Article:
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Concordance between elderly patients' understanding of and their primary healthcare physician's diagnosis of heart failure

Halling, Anders LU and Berglund, Johan LU (2006) In Scandinavian Journal of Primary Health Care 24(2). p.110-114
Abstract
Objective. The objective was to study primary healthcare patients' understanding of their diagnosis of heart failure (HF), using patients treated for diabetes mellitus (DM) as a comparative group. Design. A cross-sectional community based study. Setting. Karlskrona community situated on the Swedish south-east coast with 60 600 inhabitants. Subjects. A total of 1402 subjects, aged 60 - 96 years in 10 age cohorts, selected randomly from the national population registry participating in the Swedish National study on Ageing and Care - Blekinge. Main outcome measures. Understanding of diagnosis of HF or DM in primary healthcare. Prevalence of cognitive impairment. Results. In all, 39.8% of patients with a diagnosis of HF treated in primary... (More)
Objective. The objective was to study primary healthcare patients' understanding of their diagnosis of heart failure (HF), using patients treated for diabetes mellitus (DM) as a comparative group. Design. A cross-sectional community based study. Setting. Karlskrona community situated on the Swedish south-east coast with 60 600 inhabitants. Subjects. A total of 1402 subjects, aged 60 - 96 years in 10 age cohorts, selected randomly from the national population registry participating in the Swedish National study on Ageing and Care - Blekinge. Main outcome measures. Understanding of diagnosis of HF or DM in primary healthcare. Prevalence of cognitive impairment. Results. In all, 39.8% of patients with a diagnosis of HF treated in primary healthcare and 97.1% of patients with DM had an understanding of their respective diagnosis. Cognitive impairment was significantly more prevalent in the groups of patients treated for HF ( OR 1.9, 95% CI 1.2 to 3.0) and DM ( OR 1.8, 95% CI 1.1 to 3.1), when compared with those not treated for either HF or DM. The odds ratio for understanding of diagnosis was 0.013 ( 95% CI 0.003 to 0.052, p< 0.001) in patients treated for HF, compared with patients treated for DM, when adjusted for the subject's age, sex, and cognitive function. Conclusion. In this study it was shown that patients' understanding of their diagnosis was highly dependent on diagnosis, independently of age, sex, or cognitive function. The results suggest that there is room for improvement of care in primary healthcare, to increase HF patients' understanding of their diagnosis. (Less)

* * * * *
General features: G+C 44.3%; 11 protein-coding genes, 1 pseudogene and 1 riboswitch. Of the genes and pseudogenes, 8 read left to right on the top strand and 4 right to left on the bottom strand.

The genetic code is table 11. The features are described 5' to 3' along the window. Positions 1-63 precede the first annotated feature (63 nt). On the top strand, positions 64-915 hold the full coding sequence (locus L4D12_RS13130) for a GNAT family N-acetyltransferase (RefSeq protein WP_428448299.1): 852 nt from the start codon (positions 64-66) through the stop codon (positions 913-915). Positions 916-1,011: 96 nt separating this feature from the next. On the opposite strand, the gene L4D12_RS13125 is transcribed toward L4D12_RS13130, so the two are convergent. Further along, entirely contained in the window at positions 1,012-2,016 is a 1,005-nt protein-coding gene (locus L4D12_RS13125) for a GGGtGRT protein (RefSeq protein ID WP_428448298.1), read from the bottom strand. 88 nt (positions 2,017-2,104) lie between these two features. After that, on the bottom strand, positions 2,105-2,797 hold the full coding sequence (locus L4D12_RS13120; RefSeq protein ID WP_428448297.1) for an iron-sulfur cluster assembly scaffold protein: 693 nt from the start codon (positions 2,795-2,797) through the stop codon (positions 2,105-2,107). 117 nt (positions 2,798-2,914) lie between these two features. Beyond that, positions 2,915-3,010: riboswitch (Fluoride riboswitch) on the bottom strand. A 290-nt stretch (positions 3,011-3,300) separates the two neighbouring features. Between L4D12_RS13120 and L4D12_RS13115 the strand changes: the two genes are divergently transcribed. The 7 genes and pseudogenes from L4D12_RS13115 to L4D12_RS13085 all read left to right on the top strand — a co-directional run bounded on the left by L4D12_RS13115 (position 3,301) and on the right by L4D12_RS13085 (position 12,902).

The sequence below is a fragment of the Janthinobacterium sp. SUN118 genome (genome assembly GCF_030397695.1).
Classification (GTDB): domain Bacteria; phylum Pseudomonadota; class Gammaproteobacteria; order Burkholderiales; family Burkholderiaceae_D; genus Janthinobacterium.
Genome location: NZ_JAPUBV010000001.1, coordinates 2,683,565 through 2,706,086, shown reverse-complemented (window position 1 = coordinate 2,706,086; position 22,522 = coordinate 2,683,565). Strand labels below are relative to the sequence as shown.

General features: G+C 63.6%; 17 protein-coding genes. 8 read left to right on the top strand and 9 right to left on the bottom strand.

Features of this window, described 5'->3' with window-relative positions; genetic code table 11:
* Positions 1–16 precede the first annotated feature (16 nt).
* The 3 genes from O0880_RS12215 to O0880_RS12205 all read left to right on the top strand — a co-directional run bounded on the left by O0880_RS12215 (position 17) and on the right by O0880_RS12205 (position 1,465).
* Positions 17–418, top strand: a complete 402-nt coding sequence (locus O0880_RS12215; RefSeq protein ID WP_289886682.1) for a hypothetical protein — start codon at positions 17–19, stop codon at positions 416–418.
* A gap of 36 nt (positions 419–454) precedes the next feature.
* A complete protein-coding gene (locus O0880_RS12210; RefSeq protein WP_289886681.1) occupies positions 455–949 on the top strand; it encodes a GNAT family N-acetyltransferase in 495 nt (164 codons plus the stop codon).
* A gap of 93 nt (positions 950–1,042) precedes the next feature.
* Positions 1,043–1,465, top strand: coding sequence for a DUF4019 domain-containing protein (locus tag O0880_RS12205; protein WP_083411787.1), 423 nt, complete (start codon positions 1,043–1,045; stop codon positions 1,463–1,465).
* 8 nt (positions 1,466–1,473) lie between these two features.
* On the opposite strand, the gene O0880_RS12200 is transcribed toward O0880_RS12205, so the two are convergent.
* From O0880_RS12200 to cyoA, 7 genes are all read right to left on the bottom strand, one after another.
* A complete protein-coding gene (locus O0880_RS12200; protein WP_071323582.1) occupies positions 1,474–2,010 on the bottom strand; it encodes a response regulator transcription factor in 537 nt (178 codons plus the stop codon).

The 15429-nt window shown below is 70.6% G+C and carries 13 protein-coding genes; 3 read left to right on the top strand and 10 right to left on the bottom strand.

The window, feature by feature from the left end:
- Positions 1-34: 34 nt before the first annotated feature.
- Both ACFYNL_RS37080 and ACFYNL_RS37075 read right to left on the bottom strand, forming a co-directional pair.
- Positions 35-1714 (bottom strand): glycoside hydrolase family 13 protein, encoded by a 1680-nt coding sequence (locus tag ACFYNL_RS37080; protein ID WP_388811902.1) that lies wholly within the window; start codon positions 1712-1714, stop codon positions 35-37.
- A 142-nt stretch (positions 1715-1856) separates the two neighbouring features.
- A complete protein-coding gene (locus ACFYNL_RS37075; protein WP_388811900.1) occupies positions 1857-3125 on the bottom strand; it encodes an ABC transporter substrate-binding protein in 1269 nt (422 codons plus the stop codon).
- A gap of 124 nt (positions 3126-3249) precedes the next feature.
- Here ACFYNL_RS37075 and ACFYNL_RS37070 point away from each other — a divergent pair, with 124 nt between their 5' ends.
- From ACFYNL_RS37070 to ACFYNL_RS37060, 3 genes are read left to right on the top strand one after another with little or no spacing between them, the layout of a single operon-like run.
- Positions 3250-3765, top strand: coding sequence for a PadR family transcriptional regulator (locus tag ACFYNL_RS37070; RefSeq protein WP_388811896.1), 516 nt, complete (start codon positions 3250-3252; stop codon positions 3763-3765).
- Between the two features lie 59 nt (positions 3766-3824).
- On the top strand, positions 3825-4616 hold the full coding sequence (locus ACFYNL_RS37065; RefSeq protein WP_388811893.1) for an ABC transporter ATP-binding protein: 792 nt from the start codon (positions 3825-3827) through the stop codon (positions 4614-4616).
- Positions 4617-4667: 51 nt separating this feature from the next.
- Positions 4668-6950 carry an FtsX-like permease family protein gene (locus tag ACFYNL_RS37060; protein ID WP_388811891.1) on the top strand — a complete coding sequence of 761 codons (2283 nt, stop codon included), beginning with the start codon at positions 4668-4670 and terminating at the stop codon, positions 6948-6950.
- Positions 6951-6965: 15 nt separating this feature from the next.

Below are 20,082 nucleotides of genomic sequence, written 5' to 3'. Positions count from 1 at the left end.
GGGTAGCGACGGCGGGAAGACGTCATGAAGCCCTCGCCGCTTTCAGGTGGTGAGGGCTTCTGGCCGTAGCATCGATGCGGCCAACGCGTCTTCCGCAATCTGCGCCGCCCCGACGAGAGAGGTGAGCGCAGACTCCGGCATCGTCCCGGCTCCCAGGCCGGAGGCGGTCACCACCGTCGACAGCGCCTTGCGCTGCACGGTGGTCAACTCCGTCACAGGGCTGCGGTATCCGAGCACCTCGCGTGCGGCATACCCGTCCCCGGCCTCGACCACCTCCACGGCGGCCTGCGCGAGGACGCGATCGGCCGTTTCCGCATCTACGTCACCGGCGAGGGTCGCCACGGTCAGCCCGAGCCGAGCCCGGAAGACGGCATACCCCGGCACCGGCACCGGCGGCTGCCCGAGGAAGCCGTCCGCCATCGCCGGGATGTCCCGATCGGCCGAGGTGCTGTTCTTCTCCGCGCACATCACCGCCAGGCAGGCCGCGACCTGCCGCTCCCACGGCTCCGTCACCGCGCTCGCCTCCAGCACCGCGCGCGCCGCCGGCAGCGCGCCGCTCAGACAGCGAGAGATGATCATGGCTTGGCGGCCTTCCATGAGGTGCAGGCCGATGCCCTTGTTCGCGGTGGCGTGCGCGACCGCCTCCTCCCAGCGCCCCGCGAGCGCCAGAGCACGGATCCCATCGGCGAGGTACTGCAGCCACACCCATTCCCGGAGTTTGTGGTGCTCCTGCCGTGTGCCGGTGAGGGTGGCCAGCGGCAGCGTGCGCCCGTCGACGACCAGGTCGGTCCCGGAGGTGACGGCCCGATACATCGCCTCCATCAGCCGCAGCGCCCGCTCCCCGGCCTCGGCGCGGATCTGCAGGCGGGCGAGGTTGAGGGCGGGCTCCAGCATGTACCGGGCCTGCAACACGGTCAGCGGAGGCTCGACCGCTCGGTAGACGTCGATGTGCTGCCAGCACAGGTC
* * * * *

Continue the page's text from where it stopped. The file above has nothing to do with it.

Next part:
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author
and
organization
publishing date
type
Contribution to journal
publication status
published
subject
keywords
healthcare, primary, heart failure, cognitive impairment, diabetes mellitus
in
Scandinavian Journal of Primary Health Care
volume
24
issue
2
pages
110 - 114
publisher
Taylor & Francis
external identifiers
  • wos:000237470000010
  • pmid:16690560
  • scopus:33646765366
ISSN
0281-3432
DOI
10.1080/02813430500428919
language
English
LU publication?
yes
id
65253001-b306-409f-a6e1-89467efecfb7 (old id 409948)
date added to LUP
2016-04-01 12:20:38
date last changed
2021-03-09 04:43:15
@article{65253001-b306-409f-a6e1-89467efecfb7,
  abstract     = {Objective. The objective was to study primary healthcare patients' understanding of their diagnosis of heart failure (HF), using patients treated for diabetes mellitus (DM) as a comparative group. Design. A cross-sectional community based study. Setting. Karlskrona community situated on the Swedish south-east coast with 60 600 inhabitants. Subjects. A total of 1402 subjects, aged 60 - 96 years in 10 age cohorts, selected randomly from the national population registry participating in the Swedish National study on Ageing and Care - Blekinge. Main outcome measures. Understanding of diagnosis of HF or DM in primary healthcare. Prevalence of cognitive impairment. Results. In all, 39.8% of patients with a diagnosis of HF treated in primary healthcare and 97.1% of patients with DM had an understanding of their respective diagnosis. Cognitive impairment was significantly more prevalent in the groups of patients treated for HF ( OR 1.9, 95% CI 1.2 to 3.0) and DM ( OR 1.8, 95% CI 1.1 to 3.1), when compared with those not treated for either HF or DM. The odds ratio for understanding of diagnosis was 0.013 ( 95% CI 0.003 to 0.052, p&lt; 0.001) in patients treated for HF, compared with patients treated for DM, when adjusted for the subject's age, sex, and cognitive function. Conclusion. In this study it was shown that patients' understanding of their diagnosis was highly dependent on diagnosis, independently of age, sex, or cognitive function. The results suggest that there is room for improvement of care in primary healthcare, to increase HF patients' understanding of their diagnosis.},
  author       = {Halling, Anders and Berglund, Johan},
  issn         = {0281-3432},
  language     = {eng},
  number       = {2},
  pages        = {110--114},
  publisher    = {Taylor & Francis},
  series       = {Scandinavian Journal of Primary Health Care},
  title        = {Concordance between elderly patients' understanding of and their primary healthcare physician's diagnosis of heart failure},
  url          = {http://dx.doi.org/10.1080/02813430500428919},
  doi          = {10.1080/02813430500428919},
  volume       = {24},
  year         = {2006},
}